Husk the corn and cut off the stem piece. Place the bottom of the corn in a mixing bowl and hold onto the tip. With a sharp knife slice off the kernels from the cob. Once the kernels are sliced off, run the back edge of your knife down the cob to press any corn milk out, catch the drippings in your bowl.
Make an ice water bath for the green beans. Fill a large bowl with cold water and ice. Set aside near the stove.
Fill a large pot with water and bring to a boil on the stove. Trim the green beans. When the water boils add a large pinch of salt then the green beans and blanch them for one minute. Remove the green beans from the boiling water and quickly add them to the ice water bath to stop the cooking. When cooled, take the green beans out of the ice bath and dry on a clean kitchen towel. Add the beans to the bowl with the corn.
Cut the grape tomatoes in half and add to bowl.
Add half the arugula. If the leaves are large, tear them in half.
Drain the scallions and dry them, then add to the bowl with the vegetables.
Add the sherry vinegar, a small pinch of Kosher salt and a couple of grinds of black pepper to the vegetables and toss to mix with your clean hands. Taste. You will taste the vinegar, but it will not be harsh. Set aside.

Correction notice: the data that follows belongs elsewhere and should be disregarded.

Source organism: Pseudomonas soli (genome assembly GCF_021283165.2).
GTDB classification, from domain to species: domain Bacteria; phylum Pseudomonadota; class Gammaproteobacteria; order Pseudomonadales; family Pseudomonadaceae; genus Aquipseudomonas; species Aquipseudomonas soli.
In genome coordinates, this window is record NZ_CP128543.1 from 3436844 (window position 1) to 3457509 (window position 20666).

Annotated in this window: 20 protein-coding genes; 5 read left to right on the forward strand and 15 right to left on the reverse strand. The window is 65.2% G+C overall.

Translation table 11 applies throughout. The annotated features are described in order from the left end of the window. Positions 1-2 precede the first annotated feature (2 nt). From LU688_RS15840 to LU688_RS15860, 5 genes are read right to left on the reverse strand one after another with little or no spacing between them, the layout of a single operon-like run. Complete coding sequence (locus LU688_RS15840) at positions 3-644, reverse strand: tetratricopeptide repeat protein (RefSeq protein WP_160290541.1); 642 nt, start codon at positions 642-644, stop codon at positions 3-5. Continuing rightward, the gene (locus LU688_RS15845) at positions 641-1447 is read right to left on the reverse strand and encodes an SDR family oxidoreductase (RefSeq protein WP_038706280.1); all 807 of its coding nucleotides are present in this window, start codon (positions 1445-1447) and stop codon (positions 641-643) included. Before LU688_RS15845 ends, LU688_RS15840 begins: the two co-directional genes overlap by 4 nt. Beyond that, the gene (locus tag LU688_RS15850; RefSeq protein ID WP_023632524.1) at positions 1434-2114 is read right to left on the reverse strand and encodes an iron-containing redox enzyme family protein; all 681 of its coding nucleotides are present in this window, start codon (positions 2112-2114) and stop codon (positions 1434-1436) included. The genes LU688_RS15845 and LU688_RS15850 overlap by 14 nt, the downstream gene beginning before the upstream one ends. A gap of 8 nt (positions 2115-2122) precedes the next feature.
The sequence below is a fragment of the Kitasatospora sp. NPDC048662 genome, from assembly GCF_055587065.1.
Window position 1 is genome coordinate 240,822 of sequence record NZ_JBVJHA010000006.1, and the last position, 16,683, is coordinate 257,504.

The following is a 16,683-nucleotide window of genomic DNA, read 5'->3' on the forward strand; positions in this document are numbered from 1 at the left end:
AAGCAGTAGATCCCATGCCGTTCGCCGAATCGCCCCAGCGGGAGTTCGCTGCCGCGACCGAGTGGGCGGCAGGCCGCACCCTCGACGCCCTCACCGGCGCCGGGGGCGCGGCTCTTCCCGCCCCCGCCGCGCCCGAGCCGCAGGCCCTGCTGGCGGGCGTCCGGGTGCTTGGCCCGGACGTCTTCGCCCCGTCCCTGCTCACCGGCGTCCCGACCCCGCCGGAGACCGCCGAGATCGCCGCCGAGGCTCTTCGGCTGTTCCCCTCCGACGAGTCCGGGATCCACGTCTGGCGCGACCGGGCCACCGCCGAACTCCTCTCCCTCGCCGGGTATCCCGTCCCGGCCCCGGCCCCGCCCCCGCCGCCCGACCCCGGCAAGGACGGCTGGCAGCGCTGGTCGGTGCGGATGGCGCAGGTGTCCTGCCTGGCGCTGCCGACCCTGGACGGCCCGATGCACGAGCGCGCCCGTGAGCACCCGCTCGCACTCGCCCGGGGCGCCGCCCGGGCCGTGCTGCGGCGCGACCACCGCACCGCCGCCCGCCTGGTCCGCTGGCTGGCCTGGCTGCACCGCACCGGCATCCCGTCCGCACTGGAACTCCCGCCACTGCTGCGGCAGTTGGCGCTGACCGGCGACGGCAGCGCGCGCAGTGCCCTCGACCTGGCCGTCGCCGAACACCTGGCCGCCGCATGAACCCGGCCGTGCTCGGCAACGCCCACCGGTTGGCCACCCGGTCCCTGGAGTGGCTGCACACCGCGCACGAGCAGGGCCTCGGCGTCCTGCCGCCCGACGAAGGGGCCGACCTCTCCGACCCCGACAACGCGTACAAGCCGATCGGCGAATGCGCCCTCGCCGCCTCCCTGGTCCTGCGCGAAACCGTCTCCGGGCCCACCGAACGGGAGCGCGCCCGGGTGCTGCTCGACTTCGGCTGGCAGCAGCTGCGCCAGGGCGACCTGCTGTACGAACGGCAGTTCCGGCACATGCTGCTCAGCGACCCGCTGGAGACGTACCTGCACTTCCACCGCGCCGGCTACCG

Sear the seasoned steak on a hot grill, grill pan, or skillet. Add about 1 tablespoon of olive oil to your pan or grill. Add the steak and sear for about 2- 3 minutes per side depending on the cut of your steak. My steak was very thin, about an inch, so very little time was needed to cook it. Flank steak will take longer. Aim for rare to medium-rare steak, or how you prefer your steak. The internal temperature for rare steak is 125°F (52°C). Medium-rare is 130 - 135°F (54 - 57°C). Remove the steak from the heat and rest on a carving board, and grind a couple of rounds of fresh pepper over each steak. Let the steak rest for 10 - 15 minutes.
When you are almost ready to eat, cut the bone off the steak (if there is one), and slice on a diagonal and across the grain into thin, 1/4 inch (.5 cm) slices. Drizzle about half of the citrus dressing over your steak slices on the cutting board then drizzle 1 TB of extra virgin olive oil over the steak.
Slice the nectarines and add to the vegetables. Add the remaining arugula. Drizzle the remaining citrus dressing over the vegetables. Toss to coat and taste the vegetables for seasoning. Add more lime juice, sriracha, or other seasonings if needed. Drizzle a couple of tablespoons of extra virgin olive oil over the vegetables and toss to coat. Taste and adjust seasoning to your liking. Tear or snip the herbs over the bowl of the vegetables and toss. Taste and correct seasoning.